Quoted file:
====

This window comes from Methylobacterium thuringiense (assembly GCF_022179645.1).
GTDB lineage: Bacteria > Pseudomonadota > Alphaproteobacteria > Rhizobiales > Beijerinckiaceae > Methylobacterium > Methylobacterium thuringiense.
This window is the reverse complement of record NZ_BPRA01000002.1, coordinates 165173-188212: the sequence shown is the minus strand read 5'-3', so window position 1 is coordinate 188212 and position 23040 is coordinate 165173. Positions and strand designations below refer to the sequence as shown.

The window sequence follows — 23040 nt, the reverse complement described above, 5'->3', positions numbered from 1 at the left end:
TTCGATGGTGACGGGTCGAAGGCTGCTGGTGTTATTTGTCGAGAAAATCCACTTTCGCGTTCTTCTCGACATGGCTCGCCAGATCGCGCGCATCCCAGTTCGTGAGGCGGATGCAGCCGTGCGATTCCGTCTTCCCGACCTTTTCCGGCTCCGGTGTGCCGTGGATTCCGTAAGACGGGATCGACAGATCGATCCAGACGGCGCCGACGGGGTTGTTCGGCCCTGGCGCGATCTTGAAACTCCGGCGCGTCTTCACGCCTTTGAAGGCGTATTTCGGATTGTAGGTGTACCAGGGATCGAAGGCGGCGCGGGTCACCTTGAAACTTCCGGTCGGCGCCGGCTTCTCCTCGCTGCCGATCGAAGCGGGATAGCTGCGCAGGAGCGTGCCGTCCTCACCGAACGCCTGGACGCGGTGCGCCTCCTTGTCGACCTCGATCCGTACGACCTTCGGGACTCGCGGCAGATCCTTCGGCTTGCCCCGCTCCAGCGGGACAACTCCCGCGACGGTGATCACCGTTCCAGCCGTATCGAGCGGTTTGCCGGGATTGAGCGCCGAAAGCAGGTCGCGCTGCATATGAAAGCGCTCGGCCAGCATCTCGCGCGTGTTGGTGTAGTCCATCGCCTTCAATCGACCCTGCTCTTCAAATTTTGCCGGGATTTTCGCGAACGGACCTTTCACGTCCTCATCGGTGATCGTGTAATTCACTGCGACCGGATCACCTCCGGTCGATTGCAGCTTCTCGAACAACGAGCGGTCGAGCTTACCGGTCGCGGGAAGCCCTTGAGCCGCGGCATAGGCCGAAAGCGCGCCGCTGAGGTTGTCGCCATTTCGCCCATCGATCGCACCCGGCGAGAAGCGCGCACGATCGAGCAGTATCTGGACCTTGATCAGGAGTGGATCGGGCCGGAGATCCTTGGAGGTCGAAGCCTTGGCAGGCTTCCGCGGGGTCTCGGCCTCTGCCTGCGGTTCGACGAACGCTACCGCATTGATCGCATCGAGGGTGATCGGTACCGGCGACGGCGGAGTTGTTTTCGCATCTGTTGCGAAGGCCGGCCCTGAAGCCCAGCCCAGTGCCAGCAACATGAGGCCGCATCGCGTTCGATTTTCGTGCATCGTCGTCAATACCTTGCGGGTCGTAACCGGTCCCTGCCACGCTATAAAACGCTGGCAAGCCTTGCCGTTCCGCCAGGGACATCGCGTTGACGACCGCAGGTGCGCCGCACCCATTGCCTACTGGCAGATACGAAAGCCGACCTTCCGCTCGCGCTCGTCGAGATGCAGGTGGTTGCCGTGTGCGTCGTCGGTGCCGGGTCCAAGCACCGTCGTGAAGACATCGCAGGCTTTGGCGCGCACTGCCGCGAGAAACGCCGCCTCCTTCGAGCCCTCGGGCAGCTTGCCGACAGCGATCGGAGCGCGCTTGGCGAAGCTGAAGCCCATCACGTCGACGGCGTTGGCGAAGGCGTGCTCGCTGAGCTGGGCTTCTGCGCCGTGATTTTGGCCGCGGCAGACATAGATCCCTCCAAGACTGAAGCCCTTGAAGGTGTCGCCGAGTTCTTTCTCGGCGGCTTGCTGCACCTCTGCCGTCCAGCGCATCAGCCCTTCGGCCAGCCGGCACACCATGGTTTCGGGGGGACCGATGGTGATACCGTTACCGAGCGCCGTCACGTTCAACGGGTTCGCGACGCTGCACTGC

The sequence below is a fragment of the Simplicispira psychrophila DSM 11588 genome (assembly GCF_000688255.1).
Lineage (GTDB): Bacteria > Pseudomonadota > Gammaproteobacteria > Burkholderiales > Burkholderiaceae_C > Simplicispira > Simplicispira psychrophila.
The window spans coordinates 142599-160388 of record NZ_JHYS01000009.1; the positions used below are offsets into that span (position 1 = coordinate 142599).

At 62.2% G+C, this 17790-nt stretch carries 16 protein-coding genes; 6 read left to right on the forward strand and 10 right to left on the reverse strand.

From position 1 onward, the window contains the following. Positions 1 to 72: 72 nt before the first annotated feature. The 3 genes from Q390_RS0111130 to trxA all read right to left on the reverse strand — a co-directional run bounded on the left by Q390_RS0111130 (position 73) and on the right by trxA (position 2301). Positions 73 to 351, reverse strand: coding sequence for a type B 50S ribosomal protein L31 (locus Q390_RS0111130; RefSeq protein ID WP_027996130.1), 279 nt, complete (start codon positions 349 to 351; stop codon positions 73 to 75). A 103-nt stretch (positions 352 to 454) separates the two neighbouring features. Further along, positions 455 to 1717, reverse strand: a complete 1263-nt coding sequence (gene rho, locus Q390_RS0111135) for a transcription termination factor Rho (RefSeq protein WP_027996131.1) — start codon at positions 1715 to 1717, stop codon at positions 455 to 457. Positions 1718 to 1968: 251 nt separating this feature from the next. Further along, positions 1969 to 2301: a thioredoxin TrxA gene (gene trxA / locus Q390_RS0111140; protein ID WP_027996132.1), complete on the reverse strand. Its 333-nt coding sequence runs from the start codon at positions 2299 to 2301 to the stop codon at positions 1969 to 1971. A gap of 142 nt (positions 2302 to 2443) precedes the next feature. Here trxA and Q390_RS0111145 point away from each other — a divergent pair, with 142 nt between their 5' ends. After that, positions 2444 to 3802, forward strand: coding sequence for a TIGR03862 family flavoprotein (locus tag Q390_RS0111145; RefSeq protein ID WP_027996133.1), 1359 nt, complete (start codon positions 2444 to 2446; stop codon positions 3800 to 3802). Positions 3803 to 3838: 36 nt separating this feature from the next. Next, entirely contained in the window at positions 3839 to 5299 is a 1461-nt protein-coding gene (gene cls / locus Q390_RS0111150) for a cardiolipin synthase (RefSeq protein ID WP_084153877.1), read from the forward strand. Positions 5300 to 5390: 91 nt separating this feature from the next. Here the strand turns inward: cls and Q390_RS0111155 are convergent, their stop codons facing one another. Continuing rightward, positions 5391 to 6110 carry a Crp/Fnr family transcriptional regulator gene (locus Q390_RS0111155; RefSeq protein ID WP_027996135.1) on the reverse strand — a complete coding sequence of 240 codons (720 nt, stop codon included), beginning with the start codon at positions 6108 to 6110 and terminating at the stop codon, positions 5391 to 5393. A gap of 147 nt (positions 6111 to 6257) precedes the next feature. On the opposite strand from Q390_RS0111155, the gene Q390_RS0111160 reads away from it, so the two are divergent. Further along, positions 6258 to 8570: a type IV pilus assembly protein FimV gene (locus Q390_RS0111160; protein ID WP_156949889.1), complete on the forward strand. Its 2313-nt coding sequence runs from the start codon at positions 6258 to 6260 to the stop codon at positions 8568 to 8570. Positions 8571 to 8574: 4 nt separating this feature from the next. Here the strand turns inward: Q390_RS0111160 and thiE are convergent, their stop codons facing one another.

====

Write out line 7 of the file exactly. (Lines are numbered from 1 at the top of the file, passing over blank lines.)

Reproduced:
Lineage (GTDB): Bacteria > Pseudomonadota > Gammaproteobacteria > Burkholderiales > Burkholderiaceae_C > Simplicispira > Simplicispira psychrophila.